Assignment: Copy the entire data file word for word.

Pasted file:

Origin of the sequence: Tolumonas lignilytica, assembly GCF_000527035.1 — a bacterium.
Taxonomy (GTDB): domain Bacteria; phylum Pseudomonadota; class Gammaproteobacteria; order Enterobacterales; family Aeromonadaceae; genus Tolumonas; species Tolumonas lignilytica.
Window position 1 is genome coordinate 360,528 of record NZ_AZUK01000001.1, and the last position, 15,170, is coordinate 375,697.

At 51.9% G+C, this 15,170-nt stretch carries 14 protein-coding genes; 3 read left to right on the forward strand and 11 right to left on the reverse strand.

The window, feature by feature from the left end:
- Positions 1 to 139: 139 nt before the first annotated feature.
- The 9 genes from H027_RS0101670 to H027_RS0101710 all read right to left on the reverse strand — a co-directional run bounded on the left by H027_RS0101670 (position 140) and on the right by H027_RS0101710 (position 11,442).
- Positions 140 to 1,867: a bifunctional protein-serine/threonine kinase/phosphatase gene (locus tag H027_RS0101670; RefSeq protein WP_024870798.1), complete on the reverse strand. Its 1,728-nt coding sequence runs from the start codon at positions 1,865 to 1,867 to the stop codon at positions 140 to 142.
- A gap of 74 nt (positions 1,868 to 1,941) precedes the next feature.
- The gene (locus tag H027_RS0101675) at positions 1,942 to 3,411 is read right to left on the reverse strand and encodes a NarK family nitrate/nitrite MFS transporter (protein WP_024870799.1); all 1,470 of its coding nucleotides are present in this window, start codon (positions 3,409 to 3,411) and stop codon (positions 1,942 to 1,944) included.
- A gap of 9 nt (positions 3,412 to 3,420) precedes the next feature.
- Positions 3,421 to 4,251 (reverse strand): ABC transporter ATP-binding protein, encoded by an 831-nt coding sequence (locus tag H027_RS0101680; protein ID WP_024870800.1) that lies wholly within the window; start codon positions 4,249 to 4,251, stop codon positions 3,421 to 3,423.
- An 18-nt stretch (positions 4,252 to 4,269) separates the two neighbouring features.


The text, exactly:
Origin of the sequence: Tolumonas lignilytica, assembly GCF_000527035.1 — a bacterium.
Taxonomy (GTDB): domain Bacteria; phylum Pseudomonadota; class Gammaproteobacteria; order Enterobacterales; family Aeromonadaceae; genus Tolumonas; species Tolumonas lignilytica.
Window position 1 is genome coordinate 360,528 of record NZ_AZUK01000001.1, and the last position, 15,170, is coordinate 375,697.

At 51.9% G+C, this 15,170-nt stretch carries 14 protein-coding genes; 3 read left to right on the forward strand and 11 right to left on the reverse strand.

The window, feature by feature from the left end:
- Positions 1 to 139: 139 nt before the first annotated feature.
- The 9 genes from H027_RS0101670 to H027_RS0101710 all read right to left on the reverse strand — a co-directional run bounded on the left by H027_RS0101670 (position 140) and on the right by H027_RS0101710 (position 11,442).
- Positions 140 to 1,867: a bifunctional protein-serine/threonine kinase/phosphatase gene (locus tag H027_RS0101670; RefSeq protein WP_024870798.1), complete on the reverse strand. Its 1,728-nt coding sequence runs from the start codon at positions 1,865 to 1,867 to the stop codon at positions 140 to 142.
- A gap of 74 nt (positions 1,868 to 1,941) precedes the next feature.
- The gene (locus tag H027_RS0101675) at positions 1,942 to 3,411 is read right to left on the reverse strand and encodes a NarK family nitrate/nitrite MFS transporter (protein WP_024870799.1); all 1,470 of its coding nucleotides are present in this window, start codon (positions 3,409 to 3,411) and stop codon (positions 1,942 to 1,944) included.
- A gap of 9 nt (positions 3,412 to 3,420) precedes the next feature.
- Positions 3,421 to 4,251 (reverse strand): ABC transporter ATP-binding protein, encoded by an 831-nt coding sequence (locus tag H027_RS0101680; protein ID WP_024870800.1) that lies wholly within the window; start codon positions 4,249 to 4,251, stop codon positions 3,421 to 3,423.
- An 18-nt stretch (positions 4,252 to 4,269) separates the two neighbouring features.